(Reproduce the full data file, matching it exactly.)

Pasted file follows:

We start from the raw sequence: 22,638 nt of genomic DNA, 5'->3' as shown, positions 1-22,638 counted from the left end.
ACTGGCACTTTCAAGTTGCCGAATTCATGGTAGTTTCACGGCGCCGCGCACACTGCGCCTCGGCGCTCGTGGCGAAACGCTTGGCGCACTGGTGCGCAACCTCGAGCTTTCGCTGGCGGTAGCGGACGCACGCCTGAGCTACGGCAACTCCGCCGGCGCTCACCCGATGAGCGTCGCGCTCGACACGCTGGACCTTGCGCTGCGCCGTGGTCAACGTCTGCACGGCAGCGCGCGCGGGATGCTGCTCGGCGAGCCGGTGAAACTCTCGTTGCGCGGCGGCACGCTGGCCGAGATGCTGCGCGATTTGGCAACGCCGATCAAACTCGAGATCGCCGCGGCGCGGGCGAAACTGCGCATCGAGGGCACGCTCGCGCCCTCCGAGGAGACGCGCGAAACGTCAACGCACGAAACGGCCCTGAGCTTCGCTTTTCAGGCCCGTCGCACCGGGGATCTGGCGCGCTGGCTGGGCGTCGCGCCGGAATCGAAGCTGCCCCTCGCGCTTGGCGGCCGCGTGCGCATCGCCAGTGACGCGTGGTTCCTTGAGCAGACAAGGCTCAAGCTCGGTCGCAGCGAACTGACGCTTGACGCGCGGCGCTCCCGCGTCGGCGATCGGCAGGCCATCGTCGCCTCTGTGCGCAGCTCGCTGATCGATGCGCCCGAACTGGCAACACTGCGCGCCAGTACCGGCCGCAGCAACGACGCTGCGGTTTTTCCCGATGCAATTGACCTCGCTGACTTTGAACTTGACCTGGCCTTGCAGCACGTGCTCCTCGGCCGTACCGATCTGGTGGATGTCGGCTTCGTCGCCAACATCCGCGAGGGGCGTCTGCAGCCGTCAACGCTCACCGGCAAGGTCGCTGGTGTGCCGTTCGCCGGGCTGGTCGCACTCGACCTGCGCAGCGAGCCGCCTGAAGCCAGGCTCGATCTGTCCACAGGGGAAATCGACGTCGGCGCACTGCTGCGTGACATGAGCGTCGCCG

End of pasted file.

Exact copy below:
We start from the raw sequence: 22,638 nt of genomic DNA, 5'->3' as shown, positions 1-22,638 counted from the left end.
ACTGGCACTTTCAAGTTGCCGAATTCATGGTAGTTTCACGGCGCCGCGCACACTGCGCCTCGGCGCTCGTGGCGAAACGCTTGGCGCACTGGTGCGCAACCTCGAGCTTTCGCTGGCGGTAGCGGACGCACGCCTGAGCTACGGCAACTCCGCCGGCGCTCACCCGATGAGCGTCGCGCTCGACACGCTGGACCTTGCGCTGCGCCGTGGTCAACGTCTGCACGGCAGCGCGCGCGGGATGCTGCTCGGCGAGCCGGTGAAACTCTCGTTGCGCGGCGGCACGCTGGCCGAGATGCTGCGCGATTTGGCAACGCCGATCAAACTCGAGATCGCCGCGGCGCGGGCGAAACTGCGCATCGAGGGCACGCTCGCGCCCTCCGAGGAGACGCGCGAAACGTCAACGCACGAAACGGCCCTGAGCTTCGCTTTTCAGGCCCGTCGCACCGGGGATCTGGCGCGCTGGCTGGGCGTCGCGCCGGAATCGAAGCTGCCCCTCGCGCTTGGCGGCCGCGTGCGCATCGCCAGTGACGCGTGGTTCCTTGAGCAGACAAGGCTCAAGCTCGGTCGCAGCGAACTGACGCTTGACGCGCGGCGCTCCCGCGTCGGCGATCGGCAGGCCATCGTCGCCTCTGTGCGCAGCTCGCTGATCGATGCGCCCGAACTGGCAACACTGCGCGCCAGTACCGGCCGCAGCAACGACGCTGCGGTTTTTCCCGATGCAATTGACCTCGCTGACTTTGAACTTGACCTGGCCTTGCAGCACGTGCTCCTCGGCCGTACCGATCTGGTGGATGTCGGCTTCGTCGCCAACATCCGCGAGGGGCGTCTGCAGCCGTCAACGCTCACCGGCAAGGTCGCTGGTGTGCCGTTCGCCGGGCTGGTCGCACTCGACCTGCGCAGCGAGCCGCCTGAAGCCAGGCTCGATCTGTCCACAGGGGAAATCGACGTCGGCGCACTGCTGCGTGACATGAGCGTCGCCG